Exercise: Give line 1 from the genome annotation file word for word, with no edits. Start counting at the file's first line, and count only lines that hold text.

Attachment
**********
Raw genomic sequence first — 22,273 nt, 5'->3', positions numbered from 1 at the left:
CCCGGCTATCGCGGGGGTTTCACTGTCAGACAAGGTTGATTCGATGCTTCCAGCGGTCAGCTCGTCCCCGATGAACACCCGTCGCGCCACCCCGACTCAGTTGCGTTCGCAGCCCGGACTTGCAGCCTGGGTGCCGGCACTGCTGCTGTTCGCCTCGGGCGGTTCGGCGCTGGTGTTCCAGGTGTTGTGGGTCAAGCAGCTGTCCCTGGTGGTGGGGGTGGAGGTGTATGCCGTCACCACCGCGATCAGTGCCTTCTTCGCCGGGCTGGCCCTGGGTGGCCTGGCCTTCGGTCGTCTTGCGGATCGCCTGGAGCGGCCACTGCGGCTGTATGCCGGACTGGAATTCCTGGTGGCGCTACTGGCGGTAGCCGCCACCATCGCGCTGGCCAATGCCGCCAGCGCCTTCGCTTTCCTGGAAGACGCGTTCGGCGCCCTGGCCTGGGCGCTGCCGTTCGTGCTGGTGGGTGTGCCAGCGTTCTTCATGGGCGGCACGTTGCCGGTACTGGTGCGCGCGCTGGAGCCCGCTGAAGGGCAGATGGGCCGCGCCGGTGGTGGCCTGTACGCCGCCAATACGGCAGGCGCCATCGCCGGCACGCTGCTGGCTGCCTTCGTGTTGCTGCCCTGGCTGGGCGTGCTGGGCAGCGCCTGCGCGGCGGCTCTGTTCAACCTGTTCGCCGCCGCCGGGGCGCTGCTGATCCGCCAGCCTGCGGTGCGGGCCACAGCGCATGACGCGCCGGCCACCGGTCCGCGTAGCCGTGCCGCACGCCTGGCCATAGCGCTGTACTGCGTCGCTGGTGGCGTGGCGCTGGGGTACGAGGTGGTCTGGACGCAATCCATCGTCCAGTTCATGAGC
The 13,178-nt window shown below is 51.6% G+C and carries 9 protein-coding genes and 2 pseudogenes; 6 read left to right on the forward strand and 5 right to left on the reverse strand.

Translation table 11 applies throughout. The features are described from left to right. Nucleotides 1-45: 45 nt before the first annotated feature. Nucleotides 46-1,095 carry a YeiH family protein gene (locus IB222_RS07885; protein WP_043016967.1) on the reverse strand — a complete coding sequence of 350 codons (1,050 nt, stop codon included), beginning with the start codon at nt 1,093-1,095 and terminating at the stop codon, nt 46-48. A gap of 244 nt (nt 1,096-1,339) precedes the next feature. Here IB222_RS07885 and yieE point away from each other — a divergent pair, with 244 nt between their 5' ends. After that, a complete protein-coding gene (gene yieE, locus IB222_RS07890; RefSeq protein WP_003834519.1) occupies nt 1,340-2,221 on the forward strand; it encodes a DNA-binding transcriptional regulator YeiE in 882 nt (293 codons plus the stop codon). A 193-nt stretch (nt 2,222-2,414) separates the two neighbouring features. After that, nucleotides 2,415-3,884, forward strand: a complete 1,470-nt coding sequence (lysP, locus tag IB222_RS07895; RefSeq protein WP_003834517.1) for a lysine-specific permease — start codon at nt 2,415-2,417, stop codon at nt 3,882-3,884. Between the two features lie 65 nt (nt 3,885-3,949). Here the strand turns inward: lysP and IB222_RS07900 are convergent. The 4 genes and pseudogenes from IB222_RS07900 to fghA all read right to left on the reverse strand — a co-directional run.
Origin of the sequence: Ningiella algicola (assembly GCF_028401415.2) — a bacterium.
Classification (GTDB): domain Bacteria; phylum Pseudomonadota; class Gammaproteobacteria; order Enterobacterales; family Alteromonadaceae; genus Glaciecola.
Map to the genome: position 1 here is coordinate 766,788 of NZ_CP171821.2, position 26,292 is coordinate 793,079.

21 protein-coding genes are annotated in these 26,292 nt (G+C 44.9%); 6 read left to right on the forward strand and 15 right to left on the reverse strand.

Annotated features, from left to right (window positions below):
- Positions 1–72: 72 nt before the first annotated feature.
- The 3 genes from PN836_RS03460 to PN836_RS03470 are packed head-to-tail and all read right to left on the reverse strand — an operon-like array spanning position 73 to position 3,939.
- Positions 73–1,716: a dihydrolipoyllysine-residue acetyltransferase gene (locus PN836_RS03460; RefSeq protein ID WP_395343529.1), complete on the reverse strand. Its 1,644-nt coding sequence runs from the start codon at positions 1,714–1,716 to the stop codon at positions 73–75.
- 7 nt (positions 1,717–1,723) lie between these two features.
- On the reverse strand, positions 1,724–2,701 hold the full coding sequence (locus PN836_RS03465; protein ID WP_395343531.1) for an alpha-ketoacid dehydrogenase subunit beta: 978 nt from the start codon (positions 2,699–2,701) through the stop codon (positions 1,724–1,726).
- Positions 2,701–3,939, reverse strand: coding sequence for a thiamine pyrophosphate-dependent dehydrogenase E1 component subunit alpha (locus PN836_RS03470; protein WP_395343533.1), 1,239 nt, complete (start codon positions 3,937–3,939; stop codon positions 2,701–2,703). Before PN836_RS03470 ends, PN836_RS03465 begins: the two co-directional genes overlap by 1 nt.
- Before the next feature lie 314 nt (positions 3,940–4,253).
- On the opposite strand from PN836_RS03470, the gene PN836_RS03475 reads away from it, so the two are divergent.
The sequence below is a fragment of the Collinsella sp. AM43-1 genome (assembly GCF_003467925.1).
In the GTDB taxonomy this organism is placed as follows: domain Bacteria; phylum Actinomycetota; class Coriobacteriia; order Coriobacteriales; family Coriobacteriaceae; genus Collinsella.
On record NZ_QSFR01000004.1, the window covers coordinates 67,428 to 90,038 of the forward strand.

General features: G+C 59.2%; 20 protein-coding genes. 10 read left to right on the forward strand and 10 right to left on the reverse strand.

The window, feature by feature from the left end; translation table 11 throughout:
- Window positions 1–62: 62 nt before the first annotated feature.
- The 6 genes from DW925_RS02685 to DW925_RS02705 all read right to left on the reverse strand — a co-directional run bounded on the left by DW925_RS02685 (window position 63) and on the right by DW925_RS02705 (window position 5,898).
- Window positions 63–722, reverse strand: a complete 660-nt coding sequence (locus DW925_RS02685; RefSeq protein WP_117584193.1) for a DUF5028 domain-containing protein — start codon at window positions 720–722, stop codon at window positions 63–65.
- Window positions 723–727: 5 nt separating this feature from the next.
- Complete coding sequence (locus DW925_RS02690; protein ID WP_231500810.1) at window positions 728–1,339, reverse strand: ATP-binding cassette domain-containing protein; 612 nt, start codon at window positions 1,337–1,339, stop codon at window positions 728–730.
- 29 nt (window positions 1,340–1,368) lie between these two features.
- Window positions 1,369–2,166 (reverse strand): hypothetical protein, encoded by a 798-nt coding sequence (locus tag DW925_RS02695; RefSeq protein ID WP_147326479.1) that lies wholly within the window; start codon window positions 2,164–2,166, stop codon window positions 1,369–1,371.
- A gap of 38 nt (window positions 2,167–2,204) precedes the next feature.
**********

Raw genomic sequence first — 22,273 nt, 5'->3', positions numbered from 1 at the left: